A new political culture will require a more open relationship between citizens and the political system

angloGuest post by Sarah O’Neill, founder Dailwatch.ie

For many, last week’s AngloTapes have reinforced a sense of cynicism in the political system and confirmed their rationale for disengaging from the political process. The conversation between two Anglo’s senior managers suggests that the banks had the upper hand in negotiations with government leaders and reveals an arrogance among the bank’s officials in considering the repercussions of their actions. However, outrage and blame are temporary and without independent, transparent mechanisms for ensuring accountability within our political system, we are at danger of sleep-walking into yet another crisis.

According to the 2012 Edelman Trust Barometer, 9 in 10 Irish people feel that the government is not listening to citizens’ needs and feedback. This figure indicates a massive breakdown in communication between the average citizen and their elected representatives. The channels for communication currently available – constituency hours, letter-writing, social media and an Oireachtas telephone number – are inadequate to facilitate the kind of substantial engagement that is clearly lacking.

On the other hand, politicians who want to communicate their accomplishments and intentions have no neutral platform that allows them to reach their constituents directly. Media attention can leave them vulnerable to misrepresentation and the vast majority of feedback comes from an active minority who can be unrepresentative of the community at large.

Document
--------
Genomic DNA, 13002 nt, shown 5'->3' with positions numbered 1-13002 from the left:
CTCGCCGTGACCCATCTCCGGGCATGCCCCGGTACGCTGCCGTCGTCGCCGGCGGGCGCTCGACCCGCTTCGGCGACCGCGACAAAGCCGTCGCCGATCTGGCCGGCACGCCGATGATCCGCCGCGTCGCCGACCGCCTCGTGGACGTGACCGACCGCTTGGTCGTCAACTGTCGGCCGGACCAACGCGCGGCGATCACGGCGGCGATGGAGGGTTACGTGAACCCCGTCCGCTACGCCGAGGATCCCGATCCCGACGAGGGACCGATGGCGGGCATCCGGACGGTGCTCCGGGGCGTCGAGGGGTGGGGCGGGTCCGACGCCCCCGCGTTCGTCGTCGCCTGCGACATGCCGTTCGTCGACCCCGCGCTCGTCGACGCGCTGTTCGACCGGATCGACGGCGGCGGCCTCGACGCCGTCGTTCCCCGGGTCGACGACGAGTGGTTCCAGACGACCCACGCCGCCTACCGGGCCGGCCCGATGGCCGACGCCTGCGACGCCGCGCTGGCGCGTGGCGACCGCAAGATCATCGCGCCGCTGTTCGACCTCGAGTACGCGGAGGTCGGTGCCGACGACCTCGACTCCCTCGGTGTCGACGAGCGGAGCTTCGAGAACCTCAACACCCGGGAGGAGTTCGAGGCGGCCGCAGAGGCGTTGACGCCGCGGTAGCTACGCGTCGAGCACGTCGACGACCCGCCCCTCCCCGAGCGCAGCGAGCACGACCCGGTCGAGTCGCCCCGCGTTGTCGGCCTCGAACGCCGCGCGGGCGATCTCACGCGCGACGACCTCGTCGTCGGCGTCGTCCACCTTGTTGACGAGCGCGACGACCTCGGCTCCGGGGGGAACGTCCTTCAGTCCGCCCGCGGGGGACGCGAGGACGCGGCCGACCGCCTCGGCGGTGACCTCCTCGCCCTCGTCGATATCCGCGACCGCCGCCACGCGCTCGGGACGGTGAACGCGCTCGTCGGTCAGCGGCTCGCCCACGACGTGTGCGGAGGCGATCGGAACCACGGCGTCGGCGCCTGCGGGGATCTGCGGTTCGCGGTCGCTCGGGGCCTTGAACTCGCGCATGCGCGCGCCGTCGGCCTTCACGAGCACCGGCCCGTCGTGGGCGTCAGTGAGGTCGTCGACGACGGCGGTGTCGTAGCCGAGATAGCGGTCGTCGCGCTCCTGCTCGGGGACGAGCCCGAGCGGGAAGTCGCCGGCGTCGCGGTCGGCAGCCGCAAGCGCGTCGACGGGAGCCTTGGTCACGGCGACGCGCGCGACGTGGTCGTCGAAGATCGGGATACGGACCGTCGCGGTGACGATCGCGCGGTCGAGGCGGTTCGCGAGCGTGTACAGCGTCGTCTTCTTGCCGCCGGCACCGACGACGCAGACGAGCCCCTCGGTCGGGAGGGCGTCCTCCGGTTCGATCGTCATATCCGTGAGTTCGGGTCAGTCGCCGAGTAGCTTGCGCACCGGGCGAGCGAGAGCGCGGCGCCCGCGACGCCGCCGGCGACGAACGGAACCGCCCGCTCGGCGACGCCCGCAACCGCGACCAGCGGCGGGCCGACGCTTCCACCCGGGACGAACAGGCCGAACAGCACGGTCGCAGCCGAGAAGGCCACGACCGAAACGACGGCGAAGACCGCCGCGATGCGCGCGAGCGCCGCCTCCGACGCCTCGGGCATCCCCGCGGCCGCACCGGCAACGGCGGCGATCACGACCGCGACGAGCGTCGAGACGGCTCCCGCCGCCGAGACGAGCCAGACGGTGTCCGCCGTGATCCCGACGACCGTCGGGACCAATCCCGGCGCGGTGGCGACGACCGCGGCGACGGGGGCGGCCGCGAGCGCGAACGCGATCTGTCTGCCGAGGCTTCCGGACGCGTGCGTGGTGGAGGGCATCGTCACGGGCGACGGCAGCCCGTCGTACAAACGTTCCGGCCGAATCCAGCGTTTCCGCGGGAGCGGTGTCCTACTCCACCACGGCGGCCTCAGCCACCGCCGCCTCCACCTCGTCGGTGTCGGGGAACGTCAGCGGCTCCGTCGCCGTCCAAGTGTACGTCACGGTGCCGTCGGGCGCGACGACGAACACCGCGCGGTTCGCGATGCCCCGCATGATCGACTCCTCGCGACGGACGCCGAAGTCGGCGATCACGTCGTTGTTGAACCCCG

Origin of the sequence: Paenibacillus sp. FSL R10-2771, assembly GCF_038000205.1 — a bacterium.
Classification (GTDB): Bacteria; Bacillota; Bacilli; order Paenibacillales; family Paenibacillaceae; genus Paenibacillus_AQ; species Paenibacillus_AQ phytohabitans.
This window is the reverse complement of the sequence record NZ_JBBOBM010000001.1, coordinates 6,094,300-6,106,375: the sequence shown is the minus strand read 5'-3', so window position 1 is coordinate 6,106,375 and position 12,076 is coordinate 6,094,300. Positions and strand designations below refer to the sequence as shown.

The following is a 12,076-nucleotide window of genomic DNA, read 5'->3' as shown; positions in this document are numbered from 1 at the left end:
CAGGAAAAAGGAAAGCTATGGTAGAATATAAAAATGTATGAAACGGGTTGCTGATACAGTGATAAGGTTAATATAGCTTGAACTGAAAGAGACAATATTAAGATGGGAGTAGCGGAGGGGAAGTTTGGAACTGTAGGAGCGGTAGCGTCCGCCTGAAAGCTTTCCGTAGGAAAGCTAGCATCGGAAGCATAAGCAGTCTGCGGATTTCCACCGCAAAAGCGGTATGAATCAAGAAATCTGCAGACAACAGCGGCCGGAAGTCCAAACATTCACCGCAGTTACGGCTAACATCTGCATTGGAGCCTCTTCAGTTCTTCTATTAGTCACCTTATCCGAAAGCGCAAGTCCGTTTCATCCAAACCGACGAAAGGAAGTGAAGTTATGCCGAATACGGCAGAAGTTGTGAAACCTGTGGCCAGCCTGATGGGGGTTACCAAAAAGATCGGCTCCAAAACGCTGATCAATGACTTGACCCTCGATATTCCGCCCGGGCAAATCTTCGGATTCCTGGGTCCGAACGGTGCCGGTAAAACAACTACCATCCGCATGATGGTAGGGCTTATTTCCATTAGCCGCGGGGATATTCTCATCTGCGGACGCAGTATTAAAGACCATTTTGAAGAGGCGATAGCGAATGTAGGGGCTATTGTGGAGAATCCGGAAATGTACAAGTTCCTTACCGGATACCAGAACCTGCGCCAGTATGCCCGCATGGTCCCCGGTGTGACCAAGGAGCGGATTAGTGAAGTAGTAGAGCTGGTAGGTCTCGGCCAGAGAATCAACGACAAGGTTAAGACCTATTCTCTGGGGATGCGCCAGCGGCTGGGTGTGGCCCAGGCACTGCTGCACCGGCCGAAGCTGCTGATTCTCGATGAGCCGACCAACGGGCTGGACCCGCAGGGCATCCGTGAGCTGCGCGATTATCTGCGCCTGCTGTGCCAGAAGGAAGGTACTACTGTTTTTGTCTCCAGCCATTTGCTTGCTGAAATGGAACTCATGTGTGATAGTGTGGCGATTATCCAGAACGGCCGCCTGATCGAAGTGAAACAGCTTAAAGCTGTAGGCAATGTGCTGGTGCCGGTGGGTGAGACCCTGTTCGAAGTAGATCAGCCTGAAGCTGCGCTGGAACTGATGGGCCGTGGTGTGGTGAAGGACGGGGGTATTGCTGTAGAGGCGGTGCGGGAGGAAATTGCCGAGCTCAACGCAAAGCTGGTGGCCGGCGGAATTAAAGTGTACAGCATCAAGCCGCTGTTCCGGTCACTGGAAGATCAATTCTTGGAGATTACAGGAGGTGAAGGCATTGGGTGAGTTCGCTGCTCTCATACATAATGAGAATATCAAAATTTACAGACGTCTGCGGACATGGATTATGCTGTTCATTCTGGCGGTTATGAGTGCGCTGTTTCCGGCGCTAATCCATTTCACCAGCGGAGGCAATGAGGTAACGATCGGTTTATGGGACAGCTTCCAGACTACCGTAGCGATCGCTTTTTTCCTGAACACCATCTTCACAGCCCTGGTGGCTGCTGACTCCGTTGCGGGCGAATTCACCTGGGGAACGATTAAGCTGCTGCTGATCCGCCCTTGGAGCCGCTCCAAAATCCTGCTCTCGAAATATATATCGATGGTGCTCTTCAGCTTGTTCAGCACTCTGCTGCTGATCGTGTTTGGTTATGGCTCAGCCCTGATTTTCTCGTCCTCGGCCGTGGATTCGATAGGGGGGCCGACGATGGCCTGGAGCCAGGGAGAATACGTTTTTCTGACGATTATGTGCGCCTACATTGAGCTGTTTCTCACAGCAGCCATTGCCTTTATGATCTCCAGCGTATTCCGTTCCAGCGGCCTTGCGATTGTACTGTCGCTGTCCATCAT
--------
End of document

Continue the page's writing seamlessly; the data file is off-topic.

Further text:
To increase public engagement in the political process we need to clarify and distill government information and put in place mechanisms which make the political system more understandable and accessible to citizens, allowing them to easily monitor their leaders.

Furthermore, trust can only be rebuilt through open and honest communication. Ireland is currently recovering from one of the most challenging times in our national history, it is imperative that there is open, public discourse around the direction of our country.

Dailwatch.ie is a non-profit, politically neutral website which facilitates direct, public Q&A between citizens and TDs. We also provide access to voting records and have recently received a grant from The Ireland Funds and are conducting a crowd-funding campaign, to build a new tool which will clarify and distill government information further. The website is intended to be mutually beneficial, by streamlining TDs correspondence with their constituents and lowering the barriers to political participation among citizens.

The website is in partnership with a German charity called ParliamentWatch, which has proven the success of the model, facilitating over 120,000 questions with an over 95% response rate from politicians since its launch in 2004.

Haranguing, bar stool politics, clientelism, are all negative behaviors associated with the political culture which caused the crisis. Public discourse and a more informed citizen population are the most powerful deterrents to an inefficient political system. To bring about substantial political reform, we must all contribute towards creating a new political narrative. To engage with your representative now – visit www.dailwatch.ie

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